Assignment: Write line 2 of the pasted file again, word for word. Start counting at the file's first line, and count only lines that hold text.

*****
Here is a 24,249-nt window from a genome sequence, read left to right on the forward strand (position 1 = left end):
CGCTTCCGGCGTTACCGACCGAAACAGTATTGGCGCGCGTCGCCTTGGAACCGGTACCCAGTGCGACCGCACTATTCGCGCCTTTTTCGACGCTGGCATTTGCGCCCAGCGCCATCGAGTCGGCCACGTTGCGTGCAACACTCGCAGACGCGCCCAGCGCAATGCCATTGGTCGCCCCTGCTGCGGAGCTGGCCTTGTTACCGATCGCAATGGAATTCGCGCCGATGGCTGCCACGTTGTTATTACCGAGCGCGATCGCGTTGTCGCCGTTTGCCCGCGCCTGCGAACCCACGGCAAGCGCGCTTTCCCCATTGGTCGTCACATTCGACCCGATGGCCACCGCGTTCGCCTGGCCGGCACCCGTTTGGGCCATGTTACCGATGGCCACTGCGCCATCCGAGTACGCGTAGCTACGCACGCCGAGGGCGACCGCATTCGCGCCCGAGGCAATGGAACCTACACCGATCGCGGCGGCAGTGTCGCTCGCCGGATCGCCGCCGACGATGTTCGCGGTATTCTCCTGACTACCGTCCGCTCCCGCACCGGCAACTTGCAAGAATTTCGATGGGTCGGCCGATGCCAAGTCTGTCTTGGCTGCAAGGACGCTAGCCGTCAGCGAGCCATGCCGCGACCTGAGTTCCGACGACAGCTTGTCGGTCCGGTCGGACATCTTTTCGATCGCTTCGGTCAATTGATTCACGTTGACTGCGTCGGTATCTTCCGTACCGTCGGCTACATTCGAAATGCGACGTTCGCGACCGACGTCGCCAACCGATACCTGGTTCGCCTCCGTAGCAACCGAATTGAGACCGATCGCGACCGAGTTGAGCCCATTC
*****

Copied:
CGCTTCCGGCGTTACCGACCGAAACAGTATTGGCGCGCGTCGCCTTGGAACCGGTACCCAGTGCGACCGCACTATTCGCGCCTTTTTCGACGCTGGCATTTGCGCCCAGCGCCATCGAGTCGGCCACGTTGCGTGCAACACTCGCAGACGCGCCCAGCGCAATGCCATTGGTCGCCCCTGCTGCGGAGCTGGCCTTGTTACCGATCGCAATGGAATTCGCGCCGATGGCTGCCACGTTGTTATTACCGAGCGCGATCGCGTTGTCGCCGTTTGCCCGCGCCTGCGAACCCACGGCAAGCGCGCTTTCCCCATTGGTCGTCACATTCGACCCGATGGCCACCGCGTTCGCCTGGCCGGCACCCGTTTGGGCCATGTTACCGATGGCCACTGCGCCATCCGAGTACGCGTAGCTACGCACGCCGAGGGCGACCGCATTCGCGCCCGAGGCAATGGAACCTACACCGATCGCGGCGGCAGTGTCGCTCGCCGGATCGCCGCCGACGATGTTCGCGGTATTCTCCTGACTACCGTCCGCTCCCGCACCGGCAACTTGCAAGAATTTCGATGGGTCGGCCGATGCCAAGTCTGTCTTGGCTGCAAGGACGCTAGCCGTCAGCGAGCCATGCCGCGACCTGAGTTCCGACGACAGCTTGTCGGTCCGGTCGGACATCTTTTCGATCGCTTCGGTCAATTGATTCACGTTGACTGCGTCGGTATCTTCCGTACCGTCGGCTACATTCGAAATGCGACGTTCGCGACCGACGTCGCCAACCGATACCTGGTTCGCCTCCGTAGCAACCGAATTGAGACCGATCGCGACCGAGTTGAGCCCATTC